Diwaniya: ISF Gives Mahdi Army Bloody Nose

#1
http://inbrief.threatswatch.org/2006/08/diwaniya-isf-gives/

Initial reports were conflicting as to which side won the gunbattle. Al-Hayat quoted a provincial official as saying that with the arrival of reinforcements by the end of the day the ISF had control of all areas of the city except two neighborhoods (Al-Nahda and Al-Wahda). The Washington Post, by contrast, reported that the Mahdi Army had won, and that they were in control of the city, although it appears that their report relied on anecdoctal accounts. The New York Times, on the other hand, described the fighting but did not indicate that one side or the other had won.

The Iraqi newspaper Al-Rafidayn, by contrast, gave a detailed account of the ceasefire agreement which made clear that the ISF had the upper hand, but which also suggested compromise with the Sadrists

Reuters reports on comments from Deputy Prime Minister Barham Salih that Prime Minister Maliki is planning to reshuffle the government soon, reassigning cabinet posts based upon factions’ support for the government’s policies on reconciliation. The report suggests that Sadrist ministers might be removed, and notes that one, the transport minister, has already resigned. Comments of this nature have been reported in the Iraqi press repeatedly over the past few weeks, and the fact that it is so often mentioned without execution suggests that Maliki is using these leaks as a means of pressuring Sadr.
 
#2
NEO_CON said:
http://inbrief.threatswatch.org/2006/08/diwaniya-isf-gives/

Initial reports were conflicting as to which side won the gunbattle. Al-Hayat quoted a provincial official as saying that with the arrival of reinforcements by the end of the day the ISF had control of all areas of the city except two neighborhoods (Al-Nahda and Al-Wahda). The Washington Post, by contrast, reported that the Mahdi Army had won, and that they were in control of the city, although it appears that their report relied on anecdoctal accounts. The New York Times, on the other hand, described the fighting but did not indicate that one side or the other had won.

The Iraqi newspaper Al-Rafidayn, by contrast, gave a detailed account of the ceasefire agreement which made clear that the ISF had the upper hand, but which also suggested compromise with the Sadrists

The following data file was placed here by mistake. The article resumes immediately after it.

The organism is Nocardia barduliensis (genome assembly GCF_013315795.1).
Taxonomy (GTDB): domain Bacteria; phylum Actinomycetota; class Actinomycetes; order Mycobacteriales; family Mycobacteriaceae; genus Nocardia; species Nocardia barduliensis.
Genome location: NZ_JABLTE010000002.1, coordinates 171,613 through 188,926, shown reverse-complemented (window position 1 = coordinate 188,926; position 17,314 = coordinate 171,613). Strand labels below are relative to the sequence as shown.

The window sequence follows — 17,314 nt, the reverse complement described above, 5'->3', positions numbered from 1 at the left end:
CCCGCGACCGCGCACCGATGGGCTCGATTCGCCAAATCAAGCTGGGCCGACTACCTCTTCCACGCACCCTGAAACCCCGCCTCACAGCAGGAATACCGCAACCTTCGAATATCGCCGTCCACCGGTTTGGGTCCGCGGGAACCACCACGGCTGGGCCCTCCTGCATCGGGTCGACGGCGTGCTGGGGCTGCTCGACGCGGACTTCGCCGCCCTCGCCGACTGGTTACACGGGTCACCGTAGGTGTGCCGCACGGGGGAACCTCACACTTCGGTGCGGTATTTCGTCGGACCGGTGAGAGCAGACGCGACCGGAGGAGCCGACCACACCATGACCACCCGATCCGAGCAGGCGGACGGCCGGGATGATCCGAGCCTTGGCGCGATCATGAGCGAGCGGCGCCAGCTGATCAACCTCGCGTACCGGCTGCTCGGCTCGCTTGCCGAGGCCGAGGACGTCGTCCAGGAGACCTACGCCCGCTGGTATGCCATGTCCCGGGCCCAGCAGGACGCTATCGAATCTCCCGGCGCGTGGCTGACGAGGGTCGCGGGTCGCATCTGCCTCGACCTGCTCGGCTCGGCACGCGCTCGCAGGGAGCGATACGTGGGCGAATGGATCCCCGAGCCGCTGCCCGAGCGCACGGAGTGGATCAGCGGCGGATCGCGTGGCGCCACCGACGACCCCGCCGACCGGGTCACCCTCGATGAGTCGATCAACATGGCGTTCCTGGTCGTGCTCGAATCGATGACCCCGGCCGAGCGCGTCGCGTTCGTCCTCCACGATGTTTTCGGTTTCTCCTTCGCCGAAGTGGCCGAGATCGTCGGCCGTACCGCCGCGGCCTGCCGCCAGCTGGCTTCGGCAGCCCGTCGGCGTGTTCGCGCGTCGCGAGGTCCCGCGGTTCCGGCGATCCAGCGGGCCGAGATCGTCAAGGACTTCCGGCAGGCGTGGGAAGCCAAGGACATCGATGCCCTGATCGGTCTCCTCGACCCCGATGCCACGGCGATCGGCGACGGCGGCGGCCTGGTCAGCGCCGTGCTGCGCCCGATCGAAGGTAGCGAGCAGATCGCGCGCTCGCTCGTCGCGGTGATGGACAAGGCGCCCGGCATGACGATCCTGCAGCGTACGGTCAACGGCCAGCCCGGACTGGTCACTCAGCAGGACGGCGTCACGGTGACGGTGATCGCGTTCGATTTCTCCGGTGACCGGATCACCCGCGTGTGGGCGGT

Reuters reports on comments from Deputy Prime Minister Barham Salih that Prime Minister Maliki is planning to reshuffle the government soon, reassigning cabinet posts based upon factions’ support for the government’s policies on reconciliation. The report suggests that Sadrist ministers might be removed, and notes that one, the transport minister, has already resigned. Comments of this nature have been reported in the Iraqi press repeatedly over the past few weeks, and the fact that it is so often mentioned without execution suggests that Maliki is using these leaks as a means of pressuring Sadr.
And BBC World has just reported that a truce was called after the ISF failed to secure the town!
 
#3
And BBC World has just reported that a truce was called after the ISF failed to secure the town
Thats what I would expect from BBC World.

The Washington Post, by contrast, reported that the Mahdi Army had won, and that they were in control of the city, although it appears that their report relied on anecdoctal accounts. The New York Times, on the other hand, described the fighting but did not indicate that one side or the other had won.

The Iraqi newspaper Al-Rafidayn, by contrast, gave a detailed account of the ceasefire agreement which made clear that the ISF had the upper hand, but which also suggested compromise with the Sadrists

I pulled this section out of the article to let the reader know that there were conflicting reports, something I am sure BBC world did not informed the people of. You can see by the terms of the ceasefire who won and what the eventual conditions were indicates who had the upper hand.
 
#4
NEO_CON said:
And BBC World has just reported that a truce was called after the ISF failed to secure the town
Thats what I would expect from BBC World.

The Washington Post, by contrast, reported that the Mahdi Army had won, and that they were in control of the city, although it appears that their report relied on anecdoctal accounts. The New York Times, on the other hand, described the fighting but did not indicate that one side or the other had won.

The Iraqi newspaper Al-Rafidayn, by contrast, gave a detailed account of the ceasefire agreement which made clear that the ISF had the upper hand, but which also suggested compromise with the Sadrists

I pulled this section out of the article to let the reader know that there were conflicting reports, something I am sure BBC world did not informed the people of. You can see by the terms of the ceasefire who won and what the eventual conditions were indicates who had the upper hand.
But since neither of us is actually there, we don't know what's fact and what's fiction. We both choose what to believe from amongst all the contradictions.
 

Latest Threads

Top